Purple ribbons were tied around the trees at Triangle Park because that was Destiny Marie Haney's favorite color.
Nearly 200 people, many of them wearing purple, gathered at the park Sunday night for a candlelight memorial service for the 8-year-old Lexington girl who was killed in an all-terrain vehicle accident Saturday.
"You could be in a bad mood and she would make you happy — she loved everybody and she loved God," said Rita Ellis Caballero, her maternal grandmother.
Destiny was a student at Deep Springs Elementary School. Counselors will be at the school Monday to help students and staff members cope with the death of the third-grader. At least one teacher attended the memorial service.
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Destiny's mother, Rebecca Adams, and her father, Michael Haney, were at the service. Friends and relatives comforted them as a light rain fell and thunder boomed.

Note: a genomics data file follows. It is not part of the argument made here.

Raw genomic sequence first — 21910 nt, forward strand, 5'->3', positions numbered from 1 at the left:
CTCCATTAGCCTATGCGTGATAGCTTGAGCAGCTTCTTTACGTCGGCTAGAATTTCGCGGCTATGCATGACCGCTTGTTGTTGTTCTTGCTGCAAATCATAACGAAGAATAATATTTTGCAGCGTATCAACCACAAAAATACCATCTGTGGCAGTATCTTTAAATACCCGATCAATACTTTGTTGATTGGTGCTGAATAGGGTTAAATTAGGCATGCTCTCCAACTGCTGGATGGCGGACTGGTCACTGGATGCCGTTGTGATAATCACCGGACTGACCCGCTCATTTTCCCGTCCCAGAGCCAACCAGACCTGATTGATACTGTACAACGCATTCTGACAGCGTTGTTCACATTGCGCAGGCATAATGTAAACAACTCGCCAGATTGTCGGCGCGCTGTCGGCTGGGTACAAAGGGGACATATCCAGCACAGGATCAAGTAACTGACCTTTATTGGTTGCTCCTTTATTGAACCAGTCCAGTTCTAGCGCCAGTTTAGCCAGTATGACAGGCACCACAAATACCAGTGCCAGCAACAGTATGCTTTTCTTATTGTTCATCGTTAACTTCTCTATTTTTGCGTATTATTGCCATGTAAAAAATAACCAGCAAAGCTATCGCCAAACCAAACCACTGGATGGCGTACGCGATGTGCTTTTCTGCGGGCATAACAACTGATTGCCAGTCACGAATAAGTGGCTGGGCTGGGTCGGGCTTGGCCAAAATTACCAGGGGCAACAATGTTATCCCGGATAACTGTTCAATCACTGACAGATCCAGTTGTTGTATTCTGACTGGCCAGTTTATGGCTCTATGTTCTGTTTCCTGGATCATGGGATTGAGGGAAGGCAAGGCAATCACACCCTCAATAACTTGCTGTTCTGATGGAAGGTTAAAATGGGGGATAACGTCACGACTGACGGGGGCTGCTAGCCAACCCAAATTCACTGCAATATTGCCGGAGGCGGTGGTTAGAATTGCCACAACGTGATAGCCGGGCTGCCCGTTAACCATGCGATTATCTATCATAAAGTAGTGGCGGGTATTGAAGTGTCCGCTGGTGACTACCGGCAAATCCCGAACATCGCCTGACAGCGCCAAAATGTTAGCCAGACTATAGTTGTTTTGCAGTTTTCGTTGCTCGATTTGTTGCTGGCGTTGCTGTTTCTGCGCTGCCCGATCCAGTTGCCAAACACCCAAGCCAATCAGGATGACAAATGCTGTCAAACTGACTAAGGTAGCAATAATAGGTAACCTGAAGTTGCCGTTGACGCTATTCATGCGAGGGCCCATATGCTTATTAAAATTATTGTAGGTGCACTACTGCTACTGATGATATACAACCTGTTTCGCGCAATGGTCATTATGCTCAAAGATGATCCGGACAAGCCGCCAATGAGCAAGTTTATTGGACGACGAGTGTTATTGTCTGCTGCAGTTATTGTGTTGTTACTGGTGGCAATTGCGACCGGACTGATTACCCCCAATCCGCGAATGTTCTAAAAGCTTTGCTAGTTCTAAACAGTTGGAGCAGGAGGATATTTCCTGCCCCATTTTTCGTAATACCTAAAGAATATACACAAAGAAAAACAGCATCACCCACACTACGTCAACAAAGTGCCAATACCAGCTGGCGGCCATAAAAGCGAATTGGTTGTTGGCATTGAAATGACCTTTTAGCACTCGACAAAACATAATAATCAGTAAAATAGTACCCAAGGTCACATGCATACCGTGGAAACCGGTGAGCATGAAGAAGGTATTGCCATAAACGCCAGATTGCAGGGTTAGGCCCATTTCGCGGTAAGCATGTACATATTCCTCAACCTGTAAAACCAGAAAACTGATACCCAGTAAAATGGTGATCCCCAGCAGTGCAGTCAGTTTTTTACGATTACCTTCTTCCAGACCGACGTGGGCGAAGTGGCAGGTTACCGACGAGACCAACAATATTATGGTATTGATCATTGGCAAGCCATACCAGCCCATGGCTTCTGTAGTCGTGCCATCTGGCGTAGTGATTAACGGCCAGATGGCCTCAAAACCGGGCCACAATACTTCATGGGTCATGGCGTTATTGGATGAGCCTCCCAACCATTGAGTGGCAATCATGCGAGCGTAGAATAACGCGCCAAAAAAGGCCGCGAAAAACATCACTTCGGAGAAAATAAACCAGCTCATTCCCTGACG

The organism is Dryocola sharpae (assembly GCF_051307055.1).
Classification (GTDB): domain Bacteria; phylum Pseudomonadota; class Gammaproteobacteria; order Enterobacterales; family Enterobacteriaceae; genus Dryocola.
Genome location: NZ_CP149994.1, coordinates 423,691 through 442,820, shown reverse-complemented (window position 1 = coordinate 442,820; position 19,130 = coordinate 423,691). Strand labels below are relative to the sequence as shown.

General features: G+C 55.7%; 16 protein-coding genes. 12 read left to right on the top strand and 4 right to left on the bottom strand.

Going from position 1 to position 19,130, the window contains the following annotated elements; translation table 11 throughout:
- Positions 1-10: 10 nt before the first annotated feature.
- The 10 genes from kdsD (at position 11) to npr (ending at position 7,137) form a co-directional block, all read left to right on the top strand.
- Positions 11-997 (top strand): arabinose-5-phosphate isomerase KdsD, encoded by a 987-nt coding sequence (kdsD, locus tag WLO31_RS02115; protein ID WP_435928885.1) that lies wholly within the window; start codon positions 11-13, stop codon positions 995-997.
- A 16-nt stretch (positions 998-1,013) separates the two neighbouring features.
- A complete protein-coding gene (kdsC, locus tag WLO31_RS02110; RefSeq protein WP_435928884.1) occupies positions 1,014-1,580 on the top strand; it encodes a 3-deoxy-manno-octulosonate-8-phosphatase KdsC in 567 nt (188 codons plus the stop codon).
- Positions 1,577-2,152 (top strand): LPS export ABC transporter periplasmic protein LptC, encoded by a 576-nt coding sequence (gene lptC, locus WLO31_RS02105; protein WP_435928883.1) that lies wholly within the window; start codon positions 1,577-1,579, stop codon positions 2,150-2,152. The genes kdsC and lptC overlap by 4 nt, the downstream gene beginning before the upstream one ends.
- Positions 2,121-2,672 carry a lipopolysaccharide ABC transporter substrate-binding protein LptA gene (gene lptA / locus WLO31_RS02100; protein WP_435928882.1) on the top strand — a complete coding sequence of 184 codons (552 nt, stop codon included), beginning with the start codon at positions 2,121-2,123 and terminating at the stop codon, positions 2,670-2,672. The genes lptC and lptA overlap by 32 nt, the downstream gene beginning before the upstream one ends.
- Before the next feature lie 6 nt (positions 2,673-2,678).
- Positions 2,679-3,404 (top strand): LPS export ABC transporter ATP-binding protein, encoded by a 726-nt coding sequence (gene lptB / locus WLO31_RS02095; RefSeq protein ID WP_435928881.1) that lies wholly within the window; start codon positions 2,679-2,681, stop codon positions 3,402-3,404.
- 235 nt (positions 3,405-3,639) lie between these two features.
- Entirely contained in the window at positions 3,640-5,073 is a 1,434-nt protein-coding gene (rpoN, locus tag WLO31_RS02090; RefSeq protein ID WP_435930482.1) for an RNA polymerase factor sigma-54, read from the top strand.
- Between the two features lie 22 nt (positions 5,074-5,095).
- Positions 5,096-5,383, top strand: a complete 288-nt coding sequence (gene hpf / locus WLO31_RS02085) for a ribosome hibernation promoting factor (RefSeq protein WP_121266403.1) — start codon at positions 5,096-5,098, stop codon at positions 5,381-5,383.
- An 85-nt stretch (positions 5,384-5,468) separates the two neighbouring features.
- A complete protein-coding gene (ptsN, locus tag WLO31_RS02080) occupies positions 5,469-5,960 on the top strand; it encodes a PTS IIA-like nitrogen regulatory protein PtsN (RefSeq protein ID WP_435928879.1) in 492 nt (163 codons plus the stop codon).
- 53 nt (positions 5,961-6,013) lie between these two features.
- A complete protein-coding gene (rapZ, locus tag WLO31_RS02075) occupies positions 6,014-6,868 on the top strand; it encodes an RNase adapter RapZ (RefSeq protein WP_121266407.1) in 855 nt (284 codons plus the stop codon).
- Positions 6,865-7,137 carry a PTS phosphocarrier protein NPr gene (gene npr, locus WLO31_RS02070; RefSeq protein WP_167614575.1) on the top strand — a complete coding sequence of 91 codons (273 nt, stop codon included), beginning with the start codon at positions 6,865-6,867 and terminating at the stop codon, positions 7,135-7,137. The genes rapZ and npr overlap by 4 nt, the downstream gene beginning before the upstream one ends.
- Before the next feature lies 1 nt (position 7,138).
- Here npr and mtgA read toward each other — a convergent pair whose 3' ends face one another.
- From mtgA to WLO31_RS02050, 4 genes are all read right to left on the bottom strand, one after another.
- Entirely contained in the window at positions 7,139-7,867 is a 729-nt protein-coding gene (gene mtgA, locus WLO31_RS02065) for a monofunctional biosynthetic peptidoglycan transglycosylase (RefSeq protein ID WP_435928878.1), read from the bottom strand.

Destiny was killed in Scott County, where she was attending a family birthday party. She was a passenger in a Kawasaki Mule four-wheeler driven by a 13-year-old cousin, Scott County Coroner John Goble said.
The vehicle overturned, throwing both youngsters out, and rolled over on Destiny, Goble said.
Destiny was rushed to Georgetown Community Hospital, where she was pronounced dead of blunt-force trauma to the head at 5 p.m. Saturday.
The accident happened on Glen Creek Drive just outside the Georgetown city limits. Police told WLEX-TV (Channel 18) that at one point Destiny started to fall off the vehicle and grabbed the steering wheel, causing her cousin to lose control.
The cousin was not seriously hurt.
Goble said it was the first ATV-related death in Scott County in the eight years he's been coroner.
Lisa Deffendall, a spokeswoman for the school system, said officials were trying Sunday to contact the families of other students in Destiny's class, and possibly other third-graders, to tell them of her death.
Kerr Brothers Funeral Home on East Main Street is in charge of arrangements, which were incomplete Sunday.
Among the first to arrive at the memorial service Sunday were Jimmy and Karen Henry, both long-time family friends. They are the ones who tied the purple ribbons on the trees.
"She was a sweet little girl to be taken so young," Jimmy Henry said.